Video of my first live coding performance, during the 2nd annual "Live Coding Sessions" evening at Niu (Barcelona -- niubcn.com), on March 22, 2013.
Coding was done in SuperCollider 3.6, and I set myself the constraint of only using the most basic building blocks of sound: sine waves (as oscillators, LFOs, envelopes, even as arpeggiators driving patterns of scale degrees). I also tried to do everything pretty much "from scratch", although I did "cheat" a few times (cheating, perhaps, according to live coding purists). As I'm still wishing for macro functionality in SC's new IDE (if I had some time I ought to just contribute it myself), I decided to use an external macro program to speed the coding in a few cases. It's too bad you have to strain a bit to read the projected text in the video -- that's the most interesting part of live coding: seeing the code that goes along with the sounds you're hearing! Otherwise, it can be a bit long... (-;
Audio was captured on a portable recorder, including the ambient room sound (not to mention me pounding the keyboard). I also taped a contact mic to my laptop, giving an enhanced sense of "liveness" to the coding). The sound is probably best appreciated with headphones (for the lower sine wave frequencies).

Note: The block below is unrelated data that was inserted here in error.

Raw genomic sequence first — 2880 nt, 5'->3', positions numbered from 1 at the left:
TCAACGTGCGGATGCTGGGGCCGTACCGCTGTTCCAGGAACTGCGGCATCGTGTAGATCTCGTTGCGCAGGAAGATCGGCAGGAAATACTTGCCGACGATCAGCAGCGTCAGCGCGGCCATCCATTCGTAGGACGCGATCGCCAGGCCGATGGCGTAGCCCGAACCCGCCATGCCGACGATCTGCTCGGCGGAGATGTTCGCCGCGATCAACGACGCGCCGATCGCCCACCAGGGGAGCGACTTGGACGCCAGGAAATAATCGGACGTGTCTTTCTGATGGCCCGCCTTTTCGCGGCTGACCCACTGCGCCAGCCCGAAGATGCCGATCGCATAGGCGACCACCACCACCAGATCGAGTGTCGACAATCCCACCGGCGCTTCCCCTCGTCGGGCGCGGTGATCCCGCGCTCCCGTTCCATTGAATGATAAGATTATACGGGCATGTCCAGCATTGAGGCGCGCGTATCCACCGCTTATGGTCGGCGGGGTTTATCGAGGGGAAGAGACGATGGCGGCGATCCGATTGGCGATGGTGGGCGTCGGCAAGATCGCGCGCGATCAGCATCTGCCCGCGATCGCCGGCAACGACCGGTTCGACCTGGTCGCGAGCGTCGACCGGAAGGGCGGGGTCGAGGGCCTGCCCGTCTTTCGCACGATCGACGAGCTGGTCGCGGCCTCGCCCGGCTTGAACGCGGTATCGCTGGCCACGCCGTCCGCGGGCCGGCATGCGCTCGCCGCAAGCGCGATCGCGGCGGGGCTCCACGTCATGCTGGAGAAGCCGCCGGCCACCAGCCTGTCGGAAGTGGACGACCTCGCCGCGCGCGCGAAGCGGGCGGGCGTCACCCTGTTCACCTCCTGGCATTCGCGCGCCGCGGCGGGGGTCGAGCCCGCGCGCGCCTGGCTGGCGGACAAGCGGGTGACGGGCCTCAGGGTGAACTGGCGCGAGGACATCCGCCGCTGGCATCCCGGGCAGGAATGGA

Many thanks to Anna Duriez (welovestudio.com) for bringing her camera and shooting the video! And 'moltes gràcies' to Graham, Gerard and Javier for letting me join the fun!
(Spot the glitch! From about 4:10 to 5:10, I make a mistake, and have to work my way through it. In trying to pack a lot into 20 minutes, I make an error and it takes me a moment to figure out where I've gone wrong... (I should have scrolled back to read the errors in the post window right away, but my pride was trying to avoid doing that, to make it seem as if all were under control). Live coding is an interesting mental challenge -- It's easy to code from the comfort of home or office, but your brain works differently (or doesn't ;-) under "live" (i.e. people watching you) conditions! It's not unlike meditation, in that it needs extreme focus and concentration. Turns out I just needed to keep calm and carry on...and add that missing variable name!)
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